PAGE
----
Group incensed over genetically engineered apple

Unless the BC government acts now, the GE apple could be approved before the promised review takes place.

To the editor:

The B.C. government is refusing to carry out a review of the genetically engineered (GE) apple it promised in 2012.

The GE apple developed by Okanagan Specialty Fruits in Summerland B.C. is genetically engineered to not turn brown for about 15 days after it is cut, and is under assessment for approval in Canada and the US.

Unless the BC government acts now, the GE apple could be approved before the promised review takes place. The government needs to carry out a review which is fair, transparent and receives adequate input from consumers, farmers and scientific experts.

In 2012 the Union of BC Municipalities voted for a moratorium on the GE apple and the promise of a review was part of the government’s response.

The Society for a GE Free BC, a grassroots community coalition working for sustainable agriculture and against genetic engineering of crops and animals, has made several requests for this review and meetings with the Ministry of Agriculture—with no response.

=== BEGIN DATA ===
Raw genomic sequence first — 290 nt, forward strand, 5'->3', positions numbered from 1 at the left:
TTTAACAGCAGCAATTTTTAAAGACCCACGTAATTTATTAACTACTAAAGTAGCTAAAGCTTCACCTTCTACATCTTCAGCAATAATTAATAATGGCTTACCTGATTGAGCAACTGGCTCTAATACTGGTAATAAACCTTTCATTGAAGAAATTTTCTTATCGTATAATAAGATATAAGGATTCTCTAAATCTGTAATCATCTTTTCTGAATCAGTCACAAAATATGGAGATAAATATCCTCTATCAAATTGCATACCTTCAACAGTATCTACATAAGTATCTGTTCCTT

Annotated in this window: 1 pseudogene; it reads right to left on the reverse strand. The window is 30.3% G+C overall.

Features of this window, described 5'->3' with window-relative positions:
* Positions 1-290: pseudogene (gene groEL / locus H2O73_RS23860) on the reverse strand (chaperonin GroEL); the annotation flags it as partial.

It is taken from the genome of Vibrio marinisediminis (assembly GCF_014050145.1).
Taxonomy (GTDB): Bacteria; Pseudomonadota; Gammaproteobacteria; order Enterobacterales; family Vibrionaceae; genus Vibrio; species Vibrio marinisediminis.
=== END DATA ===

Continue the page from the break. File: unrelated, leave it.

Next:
Our government must consult British Columbians, retailers and both organic and conventional apple growers on this urgent GE apple problem.

The BC Fruit Growers’ Association has also requested a moratorium on approving the GE apple.

This week Nicholas Simons, B.C. NDP agriculture critic, will present over 7,000 signatures gathered by the Society for a GE Free BC in 20 communities, calling for a moratorium on the GE apple. Simons also introduced two questions to the B.C. Legislature on May 12th asking for the review of the GE apple the government promised, with no response as yet.

In 2012, the Liberal government of the day noted its concern about negative impacts of the GE apple and promised a review in response to the UBCM resolution:

“The Province recognizes that production of Genetically Engineered (GE) fruit trees and their products, including tree fruit and pollen, raises human and environmental health concerns in export markets. These concerns can negatively impact access to those export and some domestic markets for both conventional and organic products.

“If the Federal Government were to allow unconfined production of GE trees and other fruits in Canada, the fruit production and sales could be significantly impacted.  The Province will explore the complex GE fruit issue and the UBCM resolution to request legislation to prohibit the BC production, importation and export of GE fruit trees and their products. Upon completion of this review, the Province will provide UBCM with its findings.”

Tony Beck,

Teresa Lynne,

Society for a GE Free BC

 

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